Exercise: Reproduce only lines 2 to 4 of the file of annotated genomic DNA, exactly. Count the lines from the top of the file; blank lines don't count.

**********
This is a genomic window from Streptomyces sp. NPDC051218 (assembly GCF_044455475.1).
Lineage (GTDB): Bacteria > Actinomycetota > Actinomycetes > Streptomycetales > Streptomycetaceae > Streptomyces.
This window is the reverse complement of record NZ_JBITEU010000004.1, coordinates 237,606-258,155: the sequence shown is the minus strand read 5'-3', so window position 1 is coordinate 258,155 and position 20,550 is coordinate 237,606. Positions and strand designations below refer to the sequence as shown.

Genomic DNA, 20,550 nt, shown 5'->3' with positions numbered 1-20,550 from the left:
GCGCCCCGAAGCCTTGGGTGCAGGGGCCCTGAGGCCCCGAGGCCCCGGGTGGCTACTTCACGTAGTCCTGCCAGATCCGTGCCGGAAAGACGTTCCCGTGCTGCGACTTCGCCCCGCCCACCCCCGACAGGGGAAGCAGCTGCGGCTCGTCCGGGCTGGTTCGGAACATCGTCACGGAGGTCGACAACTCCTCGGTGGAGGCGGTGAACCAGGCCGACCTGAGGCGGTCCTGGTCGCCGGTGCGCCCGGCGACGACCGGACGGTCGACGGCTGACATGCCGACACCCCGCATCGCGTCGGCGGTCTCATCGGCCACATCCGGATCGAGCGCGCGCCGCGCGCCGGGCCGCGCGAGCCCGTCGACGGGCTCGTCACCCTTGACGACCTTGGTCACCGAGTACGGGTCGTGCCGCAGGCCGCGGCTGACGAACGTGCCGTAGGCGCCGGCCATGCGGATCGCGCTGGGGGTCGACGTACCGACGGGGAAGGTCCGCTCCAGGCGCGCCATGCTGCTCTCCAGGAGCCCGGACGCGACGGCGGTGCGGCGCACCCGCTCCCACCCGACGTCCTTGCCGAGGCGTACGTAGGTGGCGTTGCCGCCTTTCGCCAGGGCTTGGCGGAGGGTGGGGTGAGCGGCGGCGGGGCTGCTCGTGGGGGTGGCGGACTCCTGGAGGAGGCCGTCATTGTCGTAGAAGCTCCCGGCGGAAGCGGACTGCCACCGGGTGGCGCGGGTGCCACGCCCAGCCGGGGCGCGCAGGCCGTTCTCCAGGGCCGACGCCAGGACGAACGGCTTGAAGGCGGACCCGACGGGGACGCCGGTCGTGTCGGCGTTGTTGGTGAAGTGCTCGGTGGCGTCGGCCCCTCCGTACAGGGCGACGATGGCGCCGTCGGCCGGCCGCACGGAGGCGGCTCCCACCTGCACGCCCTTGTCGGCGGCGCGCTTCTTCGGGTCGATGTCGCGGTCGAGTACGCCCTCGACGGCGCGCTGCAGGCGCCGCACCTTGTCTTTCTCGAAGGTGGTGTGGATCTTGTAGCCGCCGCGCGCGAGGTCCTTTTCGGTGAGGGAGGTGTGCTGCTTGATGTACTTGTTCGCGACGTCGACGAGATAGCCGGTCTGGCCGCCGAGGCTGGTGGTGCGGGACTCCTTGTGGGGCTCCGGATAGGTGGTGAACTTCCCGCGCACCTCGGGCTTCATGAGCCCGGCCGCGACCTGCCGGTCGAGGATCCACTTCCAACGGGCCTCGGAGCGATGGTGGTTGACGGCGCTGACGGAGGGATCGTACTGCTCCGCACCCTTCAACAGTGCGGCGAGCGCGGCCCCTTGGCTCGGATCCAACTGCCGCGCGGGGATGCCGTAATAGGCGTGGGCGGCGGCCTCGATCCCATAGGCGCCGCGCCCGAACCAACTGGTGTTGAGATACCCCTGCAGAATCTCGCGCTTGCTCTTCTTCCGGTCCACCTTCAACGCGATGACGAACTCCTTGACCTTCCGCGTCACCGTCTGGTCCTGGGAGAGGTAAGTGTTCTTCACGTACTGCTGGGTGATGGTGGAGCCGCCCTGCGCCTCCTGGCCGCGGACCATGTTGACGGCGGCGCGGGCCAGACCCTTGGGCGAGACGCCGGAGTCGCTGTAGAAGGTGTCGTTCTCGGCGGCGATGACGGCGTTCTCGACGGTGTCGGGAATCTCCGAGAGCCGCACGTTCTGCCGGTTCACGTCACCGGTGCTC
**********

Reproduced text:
Lineage (GTDB): Bacteria > Actinomycetota > Actinomycetes > Streptomycetales > Streptomycetaceae > Streptomyces.
This window is the reverse complement of record NZ_JBITEU010000004.1, coordinates 237,606-258,155: the sequence shown is the minus strand read 5'-3', so window position 1 is coordinate 258,155 and position 20,550 is coordinate 237,606. Positions and strand designations below refer to the sequence as shown.

Genomic DNA, 20,550 nt, shown 5'->3' with positions numbered 1-20,550 from the left: